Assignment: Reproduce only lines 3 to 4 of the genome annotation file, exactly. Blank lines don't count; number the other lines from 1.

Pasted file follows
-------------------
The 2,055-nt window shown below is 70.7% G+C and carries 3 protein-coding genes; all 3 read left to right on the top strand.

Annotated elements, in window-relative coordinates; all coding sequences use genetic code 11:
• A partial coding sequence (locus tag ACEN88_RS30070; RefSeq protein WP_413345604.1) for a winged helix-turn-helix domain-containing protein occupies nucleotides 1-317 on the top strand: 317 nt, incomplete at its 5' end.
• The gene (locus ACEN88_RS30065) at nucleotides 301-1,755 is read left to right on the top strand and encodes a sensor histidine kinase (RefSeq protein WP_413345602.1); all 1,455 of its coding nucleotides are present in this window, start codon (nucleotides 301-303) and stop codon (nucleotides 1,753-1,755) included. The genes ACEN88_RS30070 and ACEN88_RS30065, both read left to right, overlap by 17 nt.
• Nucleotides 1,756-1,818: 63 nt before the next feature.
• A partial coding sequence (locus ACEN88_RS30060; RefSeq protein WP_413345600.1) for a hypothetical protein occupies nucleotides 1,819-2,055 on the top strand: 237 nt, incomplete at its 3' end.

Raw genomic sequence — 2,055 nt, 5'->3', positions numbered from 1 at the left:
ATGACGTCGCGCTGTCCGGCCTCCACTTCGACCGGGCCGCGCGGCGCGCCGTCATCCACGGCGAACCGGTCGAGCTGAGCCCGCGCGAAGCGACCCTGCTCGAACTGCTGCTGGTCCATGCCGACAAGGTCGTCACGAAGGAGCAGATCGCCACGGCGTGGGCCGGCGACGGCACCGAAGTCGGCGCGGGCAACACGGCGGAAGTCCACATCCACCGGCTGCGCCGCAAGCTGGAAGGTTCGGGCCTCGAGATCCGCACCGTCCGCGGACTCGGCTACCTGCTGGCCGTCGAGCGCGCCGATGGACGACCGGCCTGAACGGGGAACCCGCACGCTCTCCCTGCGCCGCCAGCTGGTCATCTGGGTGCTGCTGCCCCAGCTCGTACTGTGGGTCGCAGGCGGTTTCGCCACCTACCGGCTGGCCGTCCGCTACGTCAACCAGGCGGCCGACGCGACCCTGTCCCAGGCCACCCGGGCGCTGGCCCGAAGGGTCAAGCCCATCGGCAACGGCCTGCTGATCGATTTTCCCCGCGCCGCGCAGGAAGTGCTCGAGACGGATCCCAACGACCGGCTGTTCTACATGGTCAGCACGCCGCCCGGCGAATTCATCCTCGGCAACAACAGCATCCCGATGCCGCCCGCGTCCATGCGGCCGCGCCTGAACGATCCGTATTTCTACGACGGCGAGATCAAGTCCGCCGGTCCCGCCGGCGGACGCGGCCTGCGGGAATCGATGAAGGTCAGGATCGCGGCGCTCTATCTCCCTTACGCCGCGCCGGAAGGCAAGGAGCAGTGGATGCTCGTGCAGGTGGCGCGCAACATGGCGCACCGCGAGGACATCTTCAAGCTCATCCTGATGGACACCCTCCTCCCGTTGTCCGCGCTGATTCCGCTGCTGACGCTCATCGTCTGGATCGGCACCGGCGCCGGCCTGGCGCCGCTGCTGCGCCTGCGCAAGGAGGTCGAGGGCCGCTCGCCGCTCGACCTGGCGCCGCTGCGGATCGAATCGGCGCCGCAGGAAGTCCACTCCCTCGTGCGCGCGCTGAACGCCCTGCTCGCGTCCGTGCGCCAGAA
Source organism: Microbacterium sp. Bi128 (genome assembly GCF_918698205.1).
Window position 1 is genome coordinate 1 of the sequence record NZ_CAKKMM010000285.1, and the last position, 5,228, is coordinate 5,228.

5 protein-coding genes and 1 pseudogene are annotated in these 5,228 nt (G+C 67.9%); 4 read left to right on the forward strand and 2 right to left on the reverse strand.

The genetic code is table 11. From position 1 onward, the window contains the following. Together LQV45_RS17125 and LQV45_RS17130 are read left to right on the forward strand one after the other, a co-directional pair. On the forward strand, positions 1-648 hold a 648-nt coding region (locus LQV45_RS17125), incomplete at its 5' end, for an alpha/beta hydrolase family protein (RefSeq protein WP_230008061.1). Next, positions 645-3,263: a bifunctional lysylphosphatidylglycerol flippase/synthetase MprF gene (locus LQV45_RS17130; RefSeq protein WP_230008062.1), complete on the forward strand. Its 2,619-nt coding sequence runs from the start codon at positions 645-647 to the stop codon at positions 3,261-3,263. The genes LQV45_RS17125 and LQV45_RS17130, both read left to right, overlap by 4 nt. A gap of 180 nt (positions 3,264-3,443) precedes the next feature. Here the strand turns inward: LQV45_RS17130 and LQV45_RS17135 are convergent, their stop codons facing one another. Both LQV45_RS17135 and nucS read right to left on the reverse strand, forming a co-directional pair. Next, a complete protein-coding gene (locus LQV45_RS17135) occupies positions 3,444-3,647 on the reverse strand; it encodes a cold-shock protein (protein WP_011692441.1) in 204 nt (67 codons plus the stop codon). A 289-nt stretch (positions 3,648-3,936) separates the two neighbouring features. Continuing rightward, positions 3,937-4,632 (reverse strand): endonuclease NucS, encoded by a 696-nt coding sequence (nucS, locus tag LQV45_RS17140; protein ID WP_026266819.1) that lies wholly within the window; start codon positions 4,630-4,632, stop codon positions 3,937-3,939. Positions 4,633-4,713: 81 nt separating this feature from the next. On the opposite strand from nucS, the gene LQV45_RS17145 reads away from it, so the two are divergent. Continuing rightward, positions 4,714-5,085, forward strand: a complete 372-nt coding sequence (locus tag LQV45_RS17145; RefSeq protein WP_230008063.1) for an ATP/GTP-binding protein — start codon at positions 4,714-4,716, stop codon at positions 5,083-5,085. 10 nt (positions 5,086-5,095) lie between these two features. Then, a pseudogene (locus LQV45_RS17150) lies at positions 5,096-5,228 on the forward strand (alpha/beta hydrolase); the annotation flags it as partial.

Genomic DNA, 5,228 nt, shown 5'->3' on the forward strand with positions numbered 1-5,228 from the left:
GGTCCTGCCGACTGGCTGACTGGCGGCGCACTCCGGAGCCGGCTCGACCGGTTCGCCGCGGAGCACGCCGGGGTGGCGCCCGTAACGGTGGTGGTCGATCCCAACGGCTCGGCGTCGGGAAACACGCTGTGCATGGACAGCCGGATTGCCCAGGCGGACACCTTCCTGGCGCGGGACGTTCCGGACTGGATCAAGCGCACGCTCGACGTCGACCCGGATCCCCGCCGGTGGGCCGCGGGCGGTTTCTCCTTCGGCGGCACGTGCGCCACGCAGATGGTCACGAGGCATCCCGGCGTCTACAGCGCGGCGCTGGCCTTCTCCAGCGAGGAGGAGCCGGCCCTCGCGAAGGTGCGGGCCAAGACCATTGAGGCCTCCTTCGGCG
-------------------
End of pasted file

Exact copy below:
• A partial coding sequence (locus tag ACEN88_RS30070; RefSeq protein WP_413345604.1) for a winged helix-turn-helix domain-containing protein occupies nucleotides 1-317 on the top strand: 317 nt, incomplete at its 5' end.
• The gene (locus ACEN88_RS30065) at nucleotides 301-1,755 is read left to right on the top strand and encodes a sensor histidine kinase (RefSeq protein WP_413345602.1); all 1,455 of its coding nucleotides are present in this window, start codon (nucleotides 301-303) and stop codon (nucleotides 1,753-1,755) included. The genes ACEN88_RS30070 and ACEN88_RS30065, both read left to right, overlap by 17 nt.